Wednesday, March 30, 2011

The Pleasure of Watching.

Above all Psycho is a movie about the movies. From its opening shot, in which it establishes that it takes place in a city not so far away, it's telling us "this could happen to you".
Alfred Hitchcock was the ultimate voyeur, but unlike many filmmakers who used this as means to their specifically sexual ends, Hitch turned each of his voyeuristic adventures into explorations of the human subconscious.
Particularly when it comes to the eyes as a camera.

Notice how right after this city setting, he takes us right into the room where Marion Crane (Janet Leigh) is spending the afternoon with her lover (John Gavin).
The fact that the blinds are halfway down makes our intrusion even more violent, but Hitchcock calms our nerves because the window and the blinds resemble the eye of a camera, attracting us towards its darkness, always ignoring what we will capture with it.

That we end up capturing one of the most erotic love scenes ever filmed is no coincidence.
After all, one of the reasons why we go to the movies is to fantasize about things we might never have.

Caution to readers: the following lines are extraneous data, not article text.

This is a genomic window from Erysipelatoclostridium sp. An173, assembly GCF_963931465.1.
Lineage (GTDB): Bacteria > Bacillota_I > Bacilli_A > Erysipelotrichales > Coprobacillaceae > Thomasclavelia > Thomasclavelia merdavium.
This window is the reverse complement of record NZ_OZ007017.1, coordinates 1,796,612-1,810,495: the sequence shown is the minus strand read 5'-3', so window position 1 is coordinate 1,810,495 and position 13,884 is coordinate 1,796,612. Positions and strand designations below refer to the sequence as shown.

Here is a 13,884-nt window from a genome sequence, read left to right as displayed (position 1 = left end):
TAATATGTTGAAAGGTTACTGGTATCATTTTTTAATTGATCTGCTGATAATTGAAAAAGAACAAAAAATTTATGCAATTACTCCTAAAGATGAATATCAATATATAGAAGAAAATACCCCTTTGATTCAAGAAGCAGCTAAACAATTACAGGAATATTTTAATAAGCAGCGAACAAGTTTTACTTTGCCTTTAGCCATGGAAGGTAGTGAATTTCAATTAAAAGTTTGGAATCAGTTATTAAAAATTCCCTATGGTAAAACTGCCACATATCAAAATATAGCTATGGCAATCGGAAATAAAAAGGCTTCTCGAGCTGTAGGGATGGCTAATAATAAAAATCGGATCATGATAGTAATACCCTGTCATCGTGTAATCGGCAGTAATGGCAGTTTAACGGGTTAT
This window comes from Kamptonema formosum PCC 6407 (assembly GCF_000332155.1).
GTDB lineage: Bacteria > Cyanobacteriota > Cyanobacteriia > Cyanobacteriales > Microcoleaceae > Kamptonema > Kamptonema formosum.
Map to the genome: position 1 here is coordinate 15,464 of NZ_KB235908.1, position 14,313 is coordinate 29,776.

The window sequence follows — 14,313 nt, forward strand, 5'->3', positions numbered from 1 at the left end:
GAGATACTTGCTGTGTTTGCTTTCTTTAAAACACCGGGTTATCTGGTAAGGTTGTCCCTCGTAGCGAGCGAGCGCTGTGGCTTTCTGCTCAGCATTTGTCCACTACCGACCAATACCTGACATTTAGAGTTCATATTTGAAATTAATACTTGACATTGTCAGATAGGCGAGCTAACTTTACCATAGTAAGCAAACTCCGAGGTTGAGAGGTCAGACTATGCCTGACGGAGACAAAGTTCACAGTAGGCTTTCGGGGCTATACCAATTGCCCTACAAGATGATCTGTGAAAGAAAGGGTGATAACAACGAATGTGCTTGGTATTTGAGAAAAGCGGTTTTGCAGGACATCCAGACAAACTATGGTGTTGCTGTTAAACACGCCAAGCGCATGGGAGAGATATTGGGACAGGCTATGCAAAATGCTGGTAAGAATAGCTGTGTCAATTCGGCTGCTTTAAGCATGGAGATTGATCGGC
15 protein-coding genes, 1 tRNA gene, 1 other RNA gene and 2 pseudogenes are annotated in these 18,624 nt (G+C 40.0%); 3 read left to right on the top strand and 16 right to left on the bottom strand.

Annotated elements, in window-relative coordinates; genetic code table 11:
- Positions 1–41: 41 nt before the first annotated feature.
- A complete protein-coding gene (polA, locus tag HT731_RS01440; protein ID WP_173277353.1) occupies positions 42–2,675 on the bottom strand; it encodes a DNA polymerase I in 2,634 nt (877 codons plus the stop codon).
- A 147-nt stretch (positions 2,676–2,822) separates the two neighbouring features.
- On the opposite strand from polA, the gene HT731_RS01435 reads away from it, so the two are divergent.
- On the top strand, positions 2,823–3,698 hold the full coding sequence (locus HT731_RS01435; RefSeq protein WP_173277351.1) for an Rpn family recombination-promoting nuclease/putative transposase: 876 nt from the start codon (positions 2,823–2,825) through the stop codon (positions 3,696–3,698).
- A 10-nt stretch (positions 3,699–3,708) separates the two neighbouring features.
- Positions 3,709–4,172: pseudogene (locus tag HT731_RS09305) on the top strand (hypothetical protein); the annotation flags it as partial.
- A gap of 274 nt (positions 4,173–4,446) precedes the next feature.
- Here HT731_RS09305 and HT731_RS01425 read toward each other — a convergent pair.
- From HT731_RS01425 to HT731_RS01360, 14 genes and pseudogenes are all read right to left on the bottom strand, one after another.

The scene is filled with sweeping camera moves that approach the characters without ever feeling intrusive or announcing its presence. The closer the camera gets to them, the less aware they are of it even being there. The more intimate they become.
Hitchcock has established the fact that while this is happening in a world like ours, once we entered the hotel room, we are watching a movie.

When later, we meet Norman Bates (Anthony Perkins), Hitchcock has no trouble in making him seem like the weirdest guy who lived. His love for taxidermy, only an extension of the themes of preservation Hitchcock had explored in the past.
What's so different between these stuffed, dead animals and the Carlotta painting in Vertigo?

Hitchcock who's often regarded as a misogynist, probably knew that the easiest way for him to look past his personal issues and to represent them on film would be to filter them through lenses, cameras and movies.
Therefore as Norman feels the urge to spy on Marion (and later kill her) it all begins with a simple peek through a peephole.